By Peter Kelman Ed.D.
“Aging in Place” is generally understood to mean spending the rest of your life in your own home. As such, aging in place may seem primarily about making your home more senior-friendly. In reality, however, home renovation is only a small part of a complex and challenging process that is more about “aging” than it is about “place.”
Understanding and preparing to address the challenges of aging in place is further complicated by the fact that each of us has a unique perspective on this matter, depending on our age, health, and finances, as well as whether we own our home or rent; live with a partner, housemate, relative, or alone; live in town or out in the country; own and drive a car; have a disability or chronic illness; and a variety of other factors that could impact our ability to live safely and comfortably in our own home.
Nevertheless, in fairness to our partners, our children, our friends, our neighbors, and ourselves, it is incumbent upon us all—whether a senior or middle-aged, with health issues or without, a homeowner or a renter, single or coupled, financially comfortable or living on a fixed-income, etc.—that we take seriously the planning needed if we are to successfully age in place during the final stages of our lives. We cannot wait until a sudden change occurs in our health or for the accumulation of gradual changes that move us beyond the capacity to plan and make decisions for ourselves.
Below are the top 10 issues that need to be understood and addressed by people who wish to age in place now or in the future.
It’s never too soon to consult appropriate experts to help you evaluate your home for its suitability for aging in place and to plan to make needed additions and alterations, including:
- a ground floor bathroom and sleeping quarters
- grab bars, ramps, and wheelchair accessibility
- evacuation plan and emergency exits
- personal alert and home security systems
- weatherizing and energy efficiency
- decluttering and downsizing belongings
Recommended resources: Vermont Center for Independent Living (vcil.org), W.A.R.M. LLC (warmvt.com), Vermont Housing Conservation Board (vhcb.org/our-programs/housing), Vermont Move Management (vtmovemanagement.com)
As we age, we need to recognize when we can no longer manage tasks such as the following on our own and to arrange to get the help we may need:
- Home maintenance and repairs, including painting
- Seasonal chores: snow and ice removal from driveways, walks, roofs; lawn-mowing, gardening, and other landscaping; changing screen and storm windows; spring cleaning, stacking wood, cleaning gutters, etc.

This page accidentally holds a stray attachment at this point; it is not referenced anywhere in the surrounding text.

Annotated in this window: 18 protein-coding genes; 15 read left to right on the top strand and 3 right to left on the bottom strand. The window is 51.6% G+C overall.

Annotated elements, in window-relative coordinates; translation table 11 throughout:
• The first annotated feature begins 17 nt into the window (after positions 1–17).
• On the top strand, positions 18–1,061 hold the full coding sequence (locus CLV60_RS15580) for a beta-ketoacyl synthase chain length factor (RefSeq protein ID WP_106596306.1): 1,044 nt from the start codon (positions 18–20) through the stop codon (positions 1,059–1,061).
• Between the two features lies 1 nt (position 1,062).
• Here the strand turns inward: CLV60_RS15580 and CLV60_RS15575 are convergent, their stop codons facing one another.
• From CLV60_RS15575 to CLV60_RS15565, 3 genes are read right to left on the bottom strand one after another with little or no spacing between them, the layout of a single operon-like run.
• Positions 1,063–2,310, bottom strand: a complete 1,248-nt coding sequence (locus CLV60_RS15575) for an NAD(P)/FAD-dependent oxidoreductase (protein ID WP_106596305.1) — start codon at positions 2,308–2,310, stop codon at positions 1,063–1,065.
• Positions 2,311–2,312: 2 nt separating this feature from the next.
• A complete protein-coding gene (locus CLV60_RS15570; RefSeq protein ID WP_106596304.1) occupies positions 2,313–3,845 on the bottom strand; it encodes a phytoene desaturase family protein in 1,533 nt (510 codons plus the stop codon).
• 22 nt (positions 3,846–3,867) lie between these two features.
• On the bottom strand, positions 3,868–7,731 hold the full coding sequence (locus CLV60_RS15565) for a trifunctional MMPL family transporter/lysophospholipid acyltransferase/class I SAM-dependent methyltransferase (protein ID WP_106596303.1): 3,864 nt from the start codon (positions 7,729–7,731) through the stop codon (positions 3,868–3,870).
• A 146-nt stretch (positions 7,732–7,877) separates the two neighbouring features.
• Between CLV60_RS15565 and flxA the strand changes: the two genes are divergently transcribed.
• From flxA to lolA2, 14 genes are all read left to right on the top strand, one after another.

- Regular house-cleaning
- Organizing (and disposing of) mail, paperwork, books, cooking and dining materials, old photographs, and other mementos, etc.
- Occasional activities that require strength, such as moving furniture and heavy lifting, or that could be dangerous, such as ladder-work
- Responding to household emergencies, both large and small (e.g., leaks, breakage, finding misplaced items, etc.)
Information regarding possible resources in the relatively near future: Montpelier Village Group (email: email@example.com)
Independent Activities of Daily Life (IADLs)
Although it may be hard for some of us to imagine, we all need to understand that sooner or later we are likely to need help with everyday activities and that this could happen suddenly no matter how young or healthy we may now be. Examples are:
- Household management: errands, shopping, paying bills, appointments, maintaining calendar of events, recycling, etc.
- Preparing and eating healthy meals regularly
- Managing finances and personal affairs (balancing checkbook, tax filings and payments, insurance, etc.)
- Using personal technologies: smart phones, computers, TV, etc.
- Caring for partners, parents, or dependents with disabilities
- Driving when we no longer do so ourselves
- Coping with loneliness and isolation, especially if living alone or out in the country
Recommended resource: Central Vermont Council on Aging (cvcoa.org/options-counseling.html)
Although it may be even harder for many of us to imagine, there is a high likelihood that we, our partners, parents, or dependents will live to an age at which we may need help with some very basic activities of daily life (ADLs) such as eating, personal hygiene (bathing, dental care), toileting, dressing, walking, or other means of transferring from place to place. So, if we intend to age in place, we are almost certain to need home health care for ourselves (or others) to assist us with these ADLs, as well as to perform some or all of the following health-related functions:
- Managing medications
- Managing home-caretaker and visiting nursing arrangements
- Making medically related appointments (e.g., primary care visits, specialists, lab work and other diagnostic procedures, eyeglasses, hearing aids, dental work)